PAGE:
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RAIL workers will protest outside Parliament on Thursday to oppose a new wave of repressive anti-union legislation against their right to strike.
The Queen’s Speech is expected to include plans to outlaw full-scale strikes by rail workers and others — adding to already draconian British anti-union laws which are the most severe in Western Europe.
RMT general secretary Mick Cash said: “We will be kicking off the fightback against their new raft of anti-union laws.”
Aslef general secretary Mick Whelan accused the government of “declaring war” on transport workers.
Mark Fairhurst, chairman of the Prison Officers’ Association (POA) — whose members are already forbidden to strike by law — called for a general strike led by the Trades Union Congress (TUC).
The protest has been organised by RMT, whose members are fighting to prevent the removal of safety-critical guards from trains.
RMT members at South Western Railway are currently taking 27 days of strike action over the issue.
Mr Cash said: “It hasn’t taken long for the true colours of this new Tory government to emerge and today we will be kicking off the fightback against their new raft of anti-union laws.
“Nobody should be under any illusions about the scale of the threat now being lined up against the trade union movement.
“Banning strikes and denying workers the basic human right to withdraw their labour has been the hallmark of hard-right, authoritarian regimes throughout history.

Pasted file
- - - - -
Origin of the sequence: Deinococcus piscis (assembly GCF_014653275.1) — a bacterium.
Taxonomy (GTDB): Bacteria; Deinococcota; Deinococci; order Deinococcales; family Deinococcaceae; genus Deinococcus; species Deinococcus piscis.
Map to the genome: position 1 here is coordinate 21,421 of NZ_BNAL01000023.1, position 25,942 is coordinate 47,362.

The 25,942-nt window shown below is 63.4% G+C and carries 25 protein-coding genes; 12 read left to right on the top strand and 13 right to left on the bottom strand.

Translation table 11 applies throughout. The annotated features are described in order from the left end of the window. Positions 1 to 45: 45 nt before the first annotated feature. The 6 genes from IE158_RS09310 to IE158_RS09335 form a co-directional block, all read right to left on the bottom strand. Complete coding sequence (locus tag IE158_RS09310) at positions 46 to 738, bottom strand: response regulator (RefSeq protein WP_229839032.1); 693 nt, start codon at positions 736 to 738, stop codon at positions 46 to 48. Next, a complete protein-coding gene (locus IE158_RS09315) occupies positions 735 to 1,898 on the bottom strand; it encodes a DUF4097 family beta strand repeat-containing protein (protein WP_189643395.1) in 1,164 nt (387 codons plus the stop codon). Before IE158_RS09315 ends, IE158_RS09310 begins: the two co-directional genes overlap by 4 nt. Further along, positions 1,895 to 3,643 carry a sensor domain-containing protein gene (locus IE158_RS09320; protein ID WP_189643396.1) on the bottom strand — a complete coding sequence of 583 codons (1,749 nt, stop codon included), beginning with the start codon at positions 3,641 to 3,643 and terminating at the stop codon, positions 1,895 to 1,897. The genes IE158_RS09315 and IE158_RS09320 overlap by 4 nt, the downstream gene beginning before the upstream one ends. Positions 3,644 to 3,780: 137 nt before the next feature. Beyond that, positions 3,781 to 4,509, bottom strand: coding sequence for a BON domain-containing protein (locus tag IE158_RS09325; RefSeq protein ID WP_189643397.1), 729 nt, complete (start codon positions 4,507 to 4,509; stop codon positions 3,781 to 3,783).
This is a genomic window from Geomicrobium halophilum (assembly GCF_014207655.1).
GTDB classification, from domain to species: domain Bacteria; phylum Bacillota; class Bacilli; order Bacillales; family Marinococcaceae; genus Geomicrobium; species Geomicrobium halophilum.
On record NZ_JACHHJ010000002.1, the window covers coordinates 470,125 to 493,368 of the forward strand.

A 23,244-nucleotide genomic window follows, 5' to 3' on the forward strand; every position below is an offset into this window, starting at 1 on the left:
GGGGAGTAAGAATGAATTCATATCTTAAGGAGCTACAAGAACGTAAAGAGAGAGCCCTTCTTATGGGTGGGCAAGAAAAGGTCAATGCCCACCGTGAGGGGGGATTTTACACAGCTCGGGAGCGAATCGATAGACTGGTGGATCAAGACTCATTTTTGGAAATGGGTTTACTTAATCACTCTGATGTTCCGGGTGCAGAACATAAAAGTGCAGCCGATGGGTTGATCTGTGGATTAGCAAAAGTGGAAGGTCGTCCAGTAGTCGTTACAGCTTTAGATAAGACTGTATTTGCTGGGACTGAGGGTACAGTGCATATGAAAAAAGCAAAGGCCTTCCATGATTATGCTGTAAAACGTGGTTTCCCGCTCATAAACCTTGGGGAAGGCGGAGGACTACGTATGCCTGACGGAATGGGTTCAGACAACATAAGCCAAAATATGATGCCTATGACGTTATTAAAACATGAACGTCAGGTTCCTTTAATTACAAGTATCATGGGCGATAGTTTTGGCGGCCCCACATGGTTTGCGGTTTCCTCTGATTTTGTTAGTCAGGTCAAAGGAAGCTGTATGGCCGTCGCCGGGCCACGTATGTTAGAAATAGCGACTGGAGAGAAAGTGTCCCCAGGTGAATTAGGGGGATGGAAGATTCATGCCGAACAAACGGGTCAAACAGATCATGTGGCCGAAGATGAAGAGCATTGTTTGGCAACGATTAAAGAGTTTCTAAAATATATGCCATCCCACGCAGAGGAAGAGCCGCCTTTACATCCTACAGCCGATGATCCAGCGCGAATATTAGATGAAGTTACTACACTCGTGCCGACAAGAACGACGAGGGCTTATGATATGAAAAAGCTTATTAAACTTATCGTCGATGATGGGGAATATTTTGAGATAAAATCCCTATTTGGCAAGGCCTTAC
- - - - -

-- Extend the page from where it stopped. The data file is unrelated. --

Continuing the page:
“It is no coincidence that this threat comes while our members on South Western Railway are continuing a month of rock-solid action in defence of the basic principle of a rail service that is safe and accessible for all.”
Mr Whelan said: “This is nothing less than a declaration of war on transport workers.
“No trade unionist takes industrial action lightly, but we need that option to prevent bad employers riding roughshod over our working conditions and safety.
“This idea shows that this right-wing authoritarian Tory government sees transport workers as the enemy, not as stakeholders in the rail industry.”
He said the government is “all in favour of deregulation — until it comes to trade unions, when they enforce ever more draconian laws to stop working people holding bad bosses to account.”
Unite assistant general secretary Diana Holland said: “Already workers who intend to take industrial action are required to jump through a huge number of legal hoops in order to be able to take legal action.”
POA chairman Mark Fairhurst said: “The TUC must not stand by and accept this. We cannot accept what is happening to the rail workers. They must not be left to stand alone.
“We already have a TUC policy for a general strike, proposed by the POA and seconded by [former RMT general secretary] Bob Crow. It was supported by Congress and we should not be afraid to use it.”
Thursday’s protest begins at 12.30pm by Parliament Square in Westminster.
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